Working Remotely: Forming a Morning Routine

This is the first post in a series on working remotely, the series will be occasional, sharing what I’m learning and how I make it work for me.

It’s taken me a while to figure out my remote working groove. I’m one of those people who are really great at starting new things, envisioning the big picture, and figuring out how things should be. Taking care of the details, showing up every day to actually do the work once the project has started – well, that’s the department I’ve always needed improvement with. At first, I just told myself to suck it up, because to make anything I envision a reality, I have to show up and do the work.

The problem was, I knew that. I don’t not want to do the work, I’m just not good at keeping it up. That sounds like an excuse, but it’s pretty legit. It took months (and I mean months, we’re talking 8+ months) of floundering and trying this way and that, but I’m getting into my groove now. I tried working at a coffee shop, working in an academic environment, staying up and working according to my night owl tendencies (definitely one of the better experiments in terms of showing up and doing the work), and god knows how many different schemes and methods and systems. Continue reading

Paying Attention to Politics

I think my first legitimate interest in Canadian politics was sparked in Social class in grade 12 (because I had the privilege of being taught by this amazing teacher). It was an interesting year. I have kept an off and on interest in what’s going on in Canadian politics ever since. Twitter helps a lot, I happen to follow a lot of outspoken people who often tweet about these topics. Actually, Facebook helps too, because I’m friends with quite a few people passionate about politics.

I once had a huge argument with someone regarding one of Harper’s policies on Facebook. I got slammed by people who knew much more and were outraged by my comments and told me I shouldn’t even participate because I had no idea what I was talking about. This month, I lightly ventured into the realm of making a public comment about politics and the youth disconnect, it was an exploratory thought. A few people messaged me once again [privately] to advise me to shut up because I didn’t know what the hell I was talking about.

Some of these people are the same ones you’ll publicly see trying to encourage more people to participate and pay attention. So here I am: paying attention, venturing an opinion – and getting slammed for it. Continue reading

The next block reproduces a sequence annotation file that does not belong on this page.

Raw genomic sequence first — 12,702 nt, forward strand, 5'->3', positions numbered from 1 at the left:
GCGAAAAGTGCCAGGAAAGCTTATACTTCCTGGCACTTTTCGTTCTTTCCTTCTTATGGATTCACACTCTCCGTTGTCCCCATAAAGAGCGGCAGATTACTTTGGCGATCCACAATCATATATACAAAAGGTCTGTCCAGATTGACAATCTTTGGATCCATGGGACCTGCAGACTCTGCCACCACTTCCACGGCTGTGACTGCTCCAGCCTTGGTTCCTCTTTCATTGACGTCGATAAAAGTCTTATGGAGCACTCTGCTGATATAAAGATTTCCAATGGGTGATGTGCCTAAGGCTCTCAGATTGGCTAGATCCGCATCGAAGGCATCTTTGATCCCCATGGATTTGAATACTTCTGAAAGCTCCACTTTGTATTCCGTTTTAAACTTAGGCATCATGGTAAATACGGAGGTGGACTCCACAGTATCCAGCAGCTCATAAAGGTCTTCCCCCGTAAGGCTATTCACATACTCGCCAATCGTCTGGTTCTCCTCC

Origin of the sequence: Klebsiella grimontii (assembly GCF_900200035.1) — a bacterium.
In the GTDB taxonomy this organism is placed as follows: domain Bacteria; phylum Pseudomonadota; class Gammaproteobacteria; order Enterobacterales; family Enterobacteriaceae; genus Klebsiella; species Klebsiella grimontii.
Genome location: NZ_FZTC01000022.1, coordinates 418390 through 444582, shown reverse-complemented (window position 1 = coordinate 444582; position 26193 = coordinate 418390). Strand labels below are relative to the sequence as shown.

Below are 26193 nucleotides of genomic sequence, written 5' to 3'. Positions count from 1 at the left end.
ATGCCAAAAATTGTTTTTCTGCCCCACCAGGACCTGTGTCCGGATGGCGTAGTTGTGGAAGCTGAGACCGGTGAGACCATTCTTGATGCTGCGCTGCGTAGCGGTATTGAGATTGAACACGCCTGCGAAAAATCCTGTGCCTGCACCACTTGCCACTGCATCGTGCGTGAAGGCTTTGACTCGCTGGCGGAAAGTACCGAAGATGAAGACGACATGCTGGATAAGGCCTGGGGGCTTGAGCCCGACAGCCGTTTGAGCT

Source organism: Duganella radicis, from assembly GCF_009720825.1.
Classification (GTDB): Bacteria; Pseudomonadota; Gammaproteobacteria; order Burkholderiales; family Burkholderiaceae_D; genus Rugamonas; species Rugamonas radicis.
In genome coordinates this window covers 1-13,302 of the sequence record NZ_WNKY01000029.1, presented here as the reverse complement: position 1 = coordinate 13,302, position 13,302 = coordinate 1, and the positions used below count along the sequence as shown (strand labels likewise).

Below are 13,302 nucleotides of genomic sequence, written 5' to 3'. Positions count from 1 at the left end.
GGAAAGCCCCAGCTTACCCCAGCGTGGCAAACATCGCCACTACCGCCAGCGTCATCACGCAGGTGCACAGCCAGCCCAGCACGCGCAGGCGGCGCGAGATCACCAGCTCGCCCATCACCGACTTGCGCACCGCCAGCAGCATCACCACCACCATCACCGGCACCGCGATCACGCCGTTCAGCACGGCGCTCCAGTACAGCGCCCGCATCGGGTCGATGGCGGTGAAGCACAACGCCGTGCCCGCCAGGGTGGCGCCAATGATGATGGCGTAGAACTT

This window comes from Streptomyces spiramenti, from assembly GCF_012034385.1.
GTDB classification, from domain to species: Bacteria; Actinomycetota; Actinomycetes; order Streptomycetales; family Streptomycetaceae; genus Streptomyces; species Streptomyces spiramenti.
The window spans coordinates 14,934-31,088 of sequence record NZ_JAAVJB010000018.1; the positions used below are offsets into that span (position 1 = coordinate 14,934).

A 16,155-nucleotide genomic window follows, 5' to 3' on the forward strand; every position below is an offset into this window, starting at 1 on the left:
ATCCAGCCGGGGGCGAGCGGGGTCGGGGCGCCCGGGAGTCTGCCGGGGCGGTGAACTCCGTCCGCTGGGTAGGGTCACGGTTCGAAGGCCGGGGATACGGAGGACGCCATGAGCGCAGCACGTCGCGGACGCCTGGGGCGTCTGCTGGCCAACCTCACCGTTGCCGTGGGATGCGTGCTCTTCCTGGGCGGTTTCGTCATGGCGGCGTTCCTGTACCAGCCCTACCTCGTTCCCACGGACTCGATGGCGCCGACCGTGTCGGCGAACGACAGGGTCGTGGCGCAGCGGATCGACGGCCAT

Who Do You Want To Be?

Every single choice you make in a day defines who you are. Do you want to be someone who takes the time to water her plant? Do you want to be someone who lies in bed watching Youtube videos all morning?

Most decisions we make are not inherently good or bad, in fact, usually there isn’t an unequivocal ‘right’ decision in most cases. But every decision says something about you, your character, and who you want to be.

Pretty heavy, right?

Who wants to pause and ask themselves before every decision, Is this the kind of person I want to be? You’d literally be asking yourself that every other minute. Continue reading

Improve Your Skills by Embracing Emptiness

Every person who creates something has to learn how to deal with emptiness. A painter has to learn to deal with a blank canvas. A writer has to learn how to deal with blank paper or a blank document and that blinking cursor. A chef has to deal with an empty dish she has to fill.

The art of creating requires you to look emptiness in the face and get comfortable with it.

I used to get creeped out by the empty document; I’d either stare at it for ages or be discomfited by it and have to get up and leave the computer. Eventually, I’d tell myself to JUST WRITE SOMETHING. Once I had a couple sentences down, I’d calm down and be able to focus on my actual writing. Continue reading

Come Undone

“For a seed to achieve its greatest expression, it must come completely undone. The shell cracks, its insides come out and everything changes. To someone who doesn’t understand growth, it would look like complete destruction.”

― Cynthia Occelli

I’ve kept this quote open in a pinned tab in Chrome for days. I have thought about it off and on in light of what is currently going on in my business. It has given me the strength and courage to deal with changes that can be difficult to explain to outsiders, and the patience to work through uncertainty when I can’t even explain it to myself.

I am tremendously excited about the direction my business is taking now. The changes, however, have required us to stop many of our past operations, so the social media channels are silent, there are no new newsletters, and no new blog posts on the business website. The work is hard, sometimes slow, and very exacting, and it’s taken a mental and emotional toll on me. Which is why even my personal blog has been silent. The only consistent thing has been training, which compelled me to write last week as well. Continue reading

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